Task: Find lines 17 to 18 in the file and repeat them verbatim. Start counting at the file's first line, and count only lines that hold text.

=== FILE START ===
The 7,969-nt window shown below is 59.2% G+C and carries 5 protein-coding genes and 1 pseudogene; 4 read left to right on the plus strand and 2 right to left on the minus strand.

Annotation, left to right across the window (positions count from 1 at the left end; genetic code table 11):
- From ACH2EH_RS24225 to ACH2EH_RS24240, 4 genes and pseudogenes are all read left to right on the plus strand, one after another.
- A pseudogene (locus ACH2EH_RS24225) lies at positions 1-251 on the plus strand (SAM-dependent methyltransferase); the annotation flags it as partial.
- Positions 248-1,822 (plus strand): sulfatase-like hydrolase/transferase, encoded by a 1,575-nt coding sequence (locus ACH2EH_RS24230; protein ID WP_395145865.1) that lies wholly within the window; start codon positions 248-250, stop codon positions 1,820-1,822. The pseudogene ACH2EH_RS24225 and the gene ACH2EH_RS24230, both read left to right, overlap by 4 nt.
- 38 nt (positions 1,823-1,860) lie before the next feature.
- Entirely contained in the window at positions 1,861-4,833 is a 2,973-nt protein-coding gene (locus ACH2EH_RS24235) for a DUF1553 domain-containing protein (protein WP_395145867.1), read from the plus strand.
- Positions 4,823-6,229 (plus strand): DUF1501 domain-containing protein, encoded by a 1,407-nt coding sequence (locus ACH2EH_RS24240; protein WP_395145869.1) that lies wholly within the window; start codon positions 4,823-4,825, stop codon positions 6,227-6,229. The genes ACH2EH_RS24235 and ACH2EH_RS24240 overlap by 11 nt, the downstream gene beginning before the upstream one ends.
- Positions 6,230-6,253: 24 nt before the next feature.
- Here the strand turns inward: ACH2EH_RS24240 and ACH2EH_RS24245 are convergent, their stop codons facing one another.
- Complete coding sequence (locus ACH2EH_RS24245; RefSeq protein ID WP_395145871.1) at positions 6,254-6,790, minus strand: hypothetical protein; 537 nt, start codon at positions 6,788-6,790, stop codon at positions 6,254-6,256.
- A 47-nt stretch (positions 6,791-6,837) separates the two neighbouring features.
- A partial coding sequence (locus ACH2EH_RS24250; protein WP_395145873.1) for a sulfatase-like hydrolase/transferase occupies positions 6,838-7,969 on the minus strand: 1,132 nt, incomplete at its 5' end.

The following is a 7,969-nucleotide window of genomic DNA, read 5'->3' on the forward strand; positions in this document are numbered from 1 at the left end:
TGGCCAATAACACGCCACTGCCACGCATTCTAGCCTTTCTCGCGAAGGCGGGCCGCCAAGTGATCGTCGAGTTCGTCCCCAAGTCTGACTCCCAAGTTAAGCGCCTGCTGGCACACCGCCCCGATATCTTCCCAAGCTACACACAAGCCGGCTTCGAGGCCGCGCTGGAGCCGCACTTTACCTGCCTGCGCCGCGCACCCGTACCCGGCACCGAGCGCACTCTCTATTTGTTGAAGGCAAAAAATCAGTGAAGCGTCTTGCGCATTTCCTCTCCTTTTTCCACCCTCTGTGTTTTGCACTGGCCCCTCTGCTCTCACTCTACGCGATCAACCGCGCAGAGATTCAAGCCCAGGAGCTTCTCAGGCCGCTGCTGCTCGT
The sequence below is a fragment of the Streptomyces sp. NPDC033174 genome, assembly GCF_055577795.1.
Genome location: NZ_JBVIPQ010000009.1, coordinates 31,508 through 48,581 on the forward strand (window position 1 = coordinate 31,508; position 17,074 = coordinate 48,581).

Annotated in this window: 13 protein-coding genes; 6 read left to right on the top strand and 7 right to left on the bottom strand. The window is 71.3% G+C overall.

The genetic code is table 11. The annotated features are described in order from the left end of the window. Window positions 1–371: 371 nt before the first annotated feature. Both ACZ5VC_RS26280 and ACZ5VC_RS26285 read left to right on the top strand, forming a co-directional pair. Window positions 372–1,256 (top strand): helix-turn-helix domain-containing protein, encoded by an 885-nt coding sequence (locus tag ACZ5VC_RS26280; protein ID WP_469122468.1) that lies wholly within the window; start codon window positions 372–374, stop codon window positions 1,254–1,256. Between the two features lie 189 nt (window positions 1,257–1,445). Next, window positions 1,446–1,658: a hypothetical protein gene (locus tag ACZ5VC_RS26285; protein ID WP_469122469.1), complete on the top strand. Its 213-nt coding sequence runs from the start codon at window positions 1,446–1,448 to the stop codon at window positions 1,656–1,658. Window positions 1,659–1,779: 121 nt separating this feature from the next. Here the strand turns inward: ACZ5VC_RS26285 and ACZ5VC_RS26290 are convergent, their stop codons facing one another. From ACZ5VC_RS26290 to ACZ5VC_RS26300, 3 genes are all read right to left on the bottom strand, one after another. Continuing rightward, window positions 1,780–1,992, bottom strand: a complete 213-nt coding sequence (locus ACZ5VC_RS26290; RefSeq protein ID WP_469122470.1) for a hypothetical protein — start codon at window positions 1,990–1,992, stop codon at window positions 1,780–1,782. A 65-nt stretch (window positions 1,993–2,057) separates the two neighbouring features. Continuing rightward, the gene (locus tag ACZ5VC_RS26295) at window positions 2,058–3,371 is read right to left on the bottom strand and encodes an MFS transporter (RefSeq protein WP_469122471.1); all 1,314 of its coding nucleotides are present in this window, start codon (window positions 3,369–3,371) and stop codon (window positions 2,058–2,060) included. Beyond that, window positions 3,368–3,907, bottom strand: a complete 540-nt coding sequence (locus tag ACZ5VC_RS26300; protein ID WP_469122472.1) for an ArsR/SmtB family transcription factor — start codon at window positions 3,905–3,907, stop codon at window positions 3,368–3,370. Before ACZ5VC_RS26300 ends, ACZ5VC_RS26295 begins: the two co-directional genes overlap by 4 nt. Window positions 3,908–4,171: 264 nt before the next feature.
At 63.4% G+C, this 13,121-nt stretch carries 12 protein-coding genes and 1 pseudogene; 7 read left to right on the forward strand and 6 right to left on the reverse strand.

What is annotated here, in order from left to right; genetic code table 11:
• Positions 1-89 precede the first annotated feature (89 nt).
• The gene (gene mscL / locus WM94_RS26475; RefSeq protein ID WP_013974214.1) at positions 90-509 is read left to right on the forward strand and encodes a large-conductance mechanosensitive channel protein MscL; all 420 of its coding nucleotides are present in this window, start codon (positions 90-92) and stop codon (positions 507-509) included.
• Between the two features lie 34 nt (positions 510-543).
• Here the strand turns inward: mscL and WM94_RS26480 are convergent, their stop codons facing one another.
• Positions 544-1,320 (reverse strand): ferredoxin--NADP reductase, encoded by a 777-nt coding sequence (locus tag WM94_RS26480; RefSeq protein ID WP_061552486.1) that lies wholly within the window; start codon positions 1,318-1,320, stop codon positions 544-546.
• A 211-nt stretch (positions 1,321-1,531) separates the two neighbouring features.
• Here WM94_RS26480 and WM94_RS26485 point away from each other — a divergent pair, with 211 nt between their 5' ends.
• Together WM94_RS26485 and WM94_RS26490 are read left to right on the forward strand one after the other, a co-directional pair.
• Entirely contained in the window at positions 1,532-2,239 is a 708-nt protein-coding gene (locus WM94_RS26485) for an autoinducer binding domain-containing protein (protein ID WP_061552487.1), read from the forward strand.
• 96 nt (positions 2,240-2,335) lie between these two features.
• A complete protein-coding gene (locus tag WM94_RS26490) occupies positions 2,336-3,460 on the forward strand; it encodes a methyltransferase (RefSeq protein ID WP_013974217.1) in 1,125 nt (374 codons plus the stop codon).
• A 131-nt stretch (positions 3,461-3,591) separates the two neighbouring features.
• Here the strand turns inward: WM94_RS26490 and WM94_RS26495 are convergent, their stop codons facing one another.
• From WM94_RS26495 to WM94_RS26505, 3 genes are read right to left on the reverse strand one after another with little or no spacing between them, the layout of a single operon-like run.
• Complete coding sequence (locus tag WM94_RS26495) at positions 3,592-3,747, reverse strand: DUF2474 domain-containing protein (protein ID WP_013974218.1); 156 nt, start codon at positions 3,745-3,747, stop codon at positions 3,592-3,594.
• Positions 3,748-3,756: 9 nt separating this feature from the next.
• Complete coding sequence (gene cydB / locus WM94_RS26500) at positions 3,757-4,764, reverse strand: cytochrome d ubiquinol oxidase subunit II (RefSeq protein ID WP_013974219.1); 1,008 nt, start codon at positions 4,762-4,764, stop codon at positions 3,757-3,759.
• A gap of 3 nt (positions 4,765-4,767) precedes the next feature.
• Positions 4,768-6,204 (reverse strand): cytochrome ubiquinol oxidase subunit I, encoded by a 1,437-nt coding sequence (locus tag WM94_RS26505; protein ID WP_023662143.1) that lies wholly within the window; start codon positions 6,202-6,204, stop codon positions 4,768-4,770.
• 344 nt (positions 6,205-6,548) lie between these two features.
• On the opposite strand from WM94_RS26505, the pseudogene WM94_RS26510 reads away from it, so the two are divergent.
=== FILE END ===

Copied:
Genome location: NZ_JBVIPQ010000009.1, coordinates 31,508 through 48,581 on the forward strand (window position 1 = coordinate 31,508; position 17,074 = coordinate 48,581).

Annotated in this window: 13 protein-coding genes; 6 read left to right on the top strand and 7 right to left on the bottom strand. The window is 71.3% G+C overall.